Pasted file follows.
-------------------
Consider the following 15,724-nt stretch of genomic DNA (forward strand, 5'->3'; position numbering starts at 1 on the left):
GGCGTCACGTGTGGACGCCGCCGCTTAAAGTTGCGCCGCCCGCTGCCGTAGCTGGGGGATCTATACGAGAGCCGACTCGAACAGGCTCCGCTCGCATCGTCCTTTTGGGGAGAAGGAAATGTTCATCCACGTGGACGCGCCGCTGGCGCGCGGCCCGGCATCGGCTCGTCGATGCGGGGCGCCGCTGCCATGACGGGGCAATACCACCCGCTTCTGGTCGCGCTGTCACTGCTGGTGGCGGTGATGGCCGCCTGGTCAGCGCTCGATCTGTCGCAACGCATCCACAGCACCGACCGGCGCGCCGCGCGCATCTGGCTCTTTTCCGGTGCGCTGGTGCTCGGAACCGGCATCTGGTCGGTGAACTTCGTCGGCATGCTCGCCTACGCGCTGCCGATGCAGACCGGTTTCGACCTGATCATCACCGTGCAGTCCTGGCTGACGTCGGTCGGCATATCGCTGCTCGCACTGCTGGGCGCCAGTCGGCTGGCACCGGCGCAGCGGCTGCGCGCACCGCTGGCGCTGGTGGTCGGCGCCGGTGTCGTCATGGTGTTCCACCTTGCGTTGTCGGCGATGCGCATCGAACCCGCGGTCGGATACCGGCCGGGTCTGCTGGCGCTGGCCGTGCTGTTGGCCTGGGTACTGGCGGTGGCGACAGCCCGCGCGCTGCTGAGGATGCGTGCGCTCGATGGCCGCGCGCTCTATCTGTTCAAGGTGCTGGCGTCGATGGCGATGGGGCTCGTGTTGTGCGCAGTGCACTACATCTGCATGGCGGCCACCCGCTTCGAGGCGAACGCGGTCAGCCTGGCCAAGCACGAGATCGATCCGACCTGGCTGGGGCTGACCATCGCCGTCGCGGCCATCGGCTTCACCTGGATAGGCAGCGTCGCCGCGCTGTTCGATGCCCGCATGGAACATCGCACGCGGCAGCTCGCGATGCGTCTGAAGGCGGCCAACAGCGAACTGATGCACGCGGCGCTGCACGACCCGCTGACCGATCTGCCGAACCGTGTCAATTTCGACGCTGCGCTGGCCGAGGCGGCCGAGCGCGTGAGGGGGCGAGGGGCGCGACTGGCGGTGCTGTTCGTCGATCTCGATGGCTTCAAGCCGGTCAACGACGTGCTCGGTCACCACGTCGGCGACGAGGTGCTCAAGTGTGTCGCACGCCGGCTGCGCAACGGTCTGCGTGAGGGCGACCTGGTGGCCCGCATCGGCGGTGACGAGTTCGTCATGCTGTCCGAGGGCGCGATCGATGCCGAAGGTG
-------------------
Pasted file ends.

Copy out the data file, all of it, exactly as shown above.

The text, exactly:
Consider the following 15,724-nt stretch of genomic DNA (forward strand, 5'->3'; position numbering starts at 1 on the left):
GGCGTCACGTGTGGACGCCGCCGCTTAAAGTTGCGCCGCCCGCTGCCGTAGCTGGGGGATCTATACGAGAGCCGACTCGAACAGGCTCCGCTCGCATCGTCCTTTTGGGGAGAAGGAAATGTTCATCCACGTGGACGCGCCGCTGGCGCGCGGCCCGGCATCGGCTCGTCGATGCGGGGCGCCGCTGCCATGACGGGGCAATACCACCCGCTTCTGGTCGCGCTGTCACTGCTGGTGGCGGTGATGGCCGCCTGGTCAGCGCTCGATCTGTCGCAACGCATCCACAGCACCGACCGGCGCGCCGCGCGCATCTGGCTCTTTTCCGGTGCGCTGGTGCTCGGAACCGGCATCTGGTCGGTGAACTTCGTCGGCATGCTCGCCTACGCGCTGCCGATGCAGACCGGTTTCGACCTGATCATCACCGTGCAGTCCTGGCTGACGTCGGTCGGCATATCGCTGCTCGCACTGCTGGGCGCCAGTCGGCTGGCACCGGCGCAGCGGCTGCGCGCACCGCTGGCGCTGGTGGTCGGCGCCGGTGTCGTCATGGTGTTCCACCTTGCGTTGTCGGCGATGCGCATCGAACCCGCGGTCGGATACCGGCCGGGTCTGCTGGCGCTGGCCGTGCTGTTGGCCTGGGTACTGGCGGTGGCGACAGCCCGCGCGCTGCTGAGGATGCGTGCGCTCGATGGCCGCGCGCTCTATCTGTTCAAGGTGCTGGCGTCGATGGCGATGGGGCTCGTGTTGTGCGCAGTGCACTACATCTGCATGGCGGCCACCCGCTTCGAGGCGAACGCGGTCAGCCTGGCCAAGCACGAGATCGATCCGACCTGGCTGGGGCTGACCATCGCCGTCGCGGCCATCGGCTTCACCTGGATAGGCAGCGTCGCCGCGCTGTTCGATGCCCGCATGGAACATCGCACGCGGCAGCTCGCGATGCGTCTGAAGGCGGCCAACAGCGAACTGATGCACGCGGCGCTGCACGACCCGCTGACCGATCTGCCGAACCGTGTCAATTTCGACGCTGCGCTGGCCGAGGCGGCCGAGCGCGTGAGGGGGCGAGGGGCGCGACTGGCGGTGCTGTTCGTCGATCTCGATGGCTTCAAGCCGGTCAACGACGTGCTCGGTCACCACGTCGGCGACGAGGTGCTCAAGTGTGTCGCACGCCGGCTGCGCAACGGTCTGCGTGAGGGCGACCTGGTGGCCCGCATCGGCGGTGACGAGTTCGTCATGCTGTCCGAGGGCGCGATCGATGCCGAAGGTG